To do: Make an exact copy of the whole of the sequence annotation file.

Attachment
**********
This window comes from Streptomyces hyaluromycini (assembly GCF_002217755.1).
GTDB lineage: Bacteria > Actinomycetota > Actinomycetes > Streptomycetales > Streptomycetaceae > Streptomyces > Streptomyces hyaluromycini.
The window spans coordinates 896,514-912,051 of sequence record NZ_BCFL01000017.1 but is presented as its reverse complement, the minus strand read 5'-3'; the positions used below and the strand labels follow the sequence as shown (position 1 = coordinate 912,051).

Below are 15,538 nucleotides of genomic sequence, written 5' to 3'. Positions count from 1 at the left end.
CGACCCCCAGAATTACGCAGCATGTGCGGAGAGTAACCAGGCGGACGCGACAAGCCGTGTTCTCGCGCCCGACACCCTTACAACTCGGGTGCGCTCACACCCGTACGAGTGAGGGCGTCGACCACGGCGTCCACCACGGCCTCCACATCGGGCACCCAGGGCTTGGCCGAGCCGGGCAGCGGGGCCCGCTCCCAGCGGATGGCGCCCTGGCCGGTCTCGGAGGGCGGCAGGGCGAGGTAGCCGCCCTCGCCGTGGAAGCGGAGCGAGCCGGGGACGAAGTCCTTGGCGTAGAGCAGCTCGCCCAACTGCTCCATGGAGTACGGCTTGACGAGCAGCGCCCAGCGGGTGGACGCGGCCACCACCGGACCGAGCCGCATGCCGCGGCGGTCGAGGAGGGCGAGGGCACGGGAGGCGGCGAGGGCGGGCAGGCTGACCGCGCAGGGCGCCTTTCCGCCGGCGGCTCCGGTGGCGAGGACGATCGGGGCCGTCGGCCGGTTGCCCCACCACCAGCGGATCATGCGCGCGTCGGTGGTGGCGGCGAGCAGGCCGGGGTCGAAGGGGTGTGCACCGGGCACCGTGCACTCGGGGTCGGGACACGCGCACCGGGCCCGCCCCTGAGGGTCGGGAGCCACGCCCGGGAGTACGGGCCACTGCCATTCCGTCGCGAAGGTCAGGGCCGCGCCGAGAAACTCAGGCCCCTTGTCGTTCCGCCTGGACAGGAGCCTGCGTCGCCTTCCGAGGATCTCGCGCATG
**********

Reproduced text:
This window comes from Streptomyces hyaluromycini (assembly GCF_002217755.1).
GTDB lineage: Bacteria > Actinomycetota > Actinomycetes > Streptomycetales > Streptomycetaceae > Streptomyces > Streptomyces hyaluromycini.
The window spans coordinates 896,514-912,051 of sequence record NZ_BCFL01000017.1 but is presented as its reverse complement, the minus strand read 5'-3'; the positions used below and the strand labels follow the sequence as shown (position 1 = coordinate 912,051).

Below are 15,538 nucleotides of genomic sequence, written 5' to 3'. Positions count from 1 at the left end.
CGACCCCCAGAATTACGCAGCATGTGCGGAGAGTAACCAGGCGGACGCGACAAGCCGTGTTCTCGCGCCCGACACCCTTACAACTCGGGTGCGCTCACACCCGTACGAGTGAGGGCGTCGACCACGGCGTCCACCACGGCCTCCACATCGGGCACCCAGGGCTTGGCCGAGCCGGGCAGCGGGGCCCGCTCCCAGCGGATGGCGCCCTGGCCGGTCTCGGAGGGCGGCAGGGCGAGGTAGCCGCCCTCGCCGTGGAAGCGGAGCGAGCCGGGGACGAAGTCCTTGGCGTAGAGCAGCTCGCCCAACTGCTCCATGGAGTACGGCTTGACGAGCAGCGCCCAGCGGGTGGACGCGGCCACCACCGGACCGAGCCGCATGCCGCGGCGGTCGAGGAGGGCGAGGGCACGGGAGGCGGCGAGGGCGGGCAGGCTGACCGCGCAGGGCGCCTTTCCGCCGGCGGCTCCGGTGGCGAGGACGATCGGGGCCGTCGGCCGGTTGCCCCACCACCAGCGGATCATGCGCGCGTCGGTGGTGGCGGCGAGCAGGCCGGGGTCGAAGGGGTGTGCACCGGGCACCGTGCACTCGGGGTCGGGACACGCGCACCGGGCCCGCCCCTGAGGGTCGGGAGCCACGCCCGGGAGTACGGGCCACTGCCATTCCGTCGCGAAGGTCAGGGCCGCGCCGAGAAACTCAGGCCCCTTGTCGTTCCGCCTGGACAGGAGCCTGCGTCGCCTTCCGAGGATCTCGCGCATG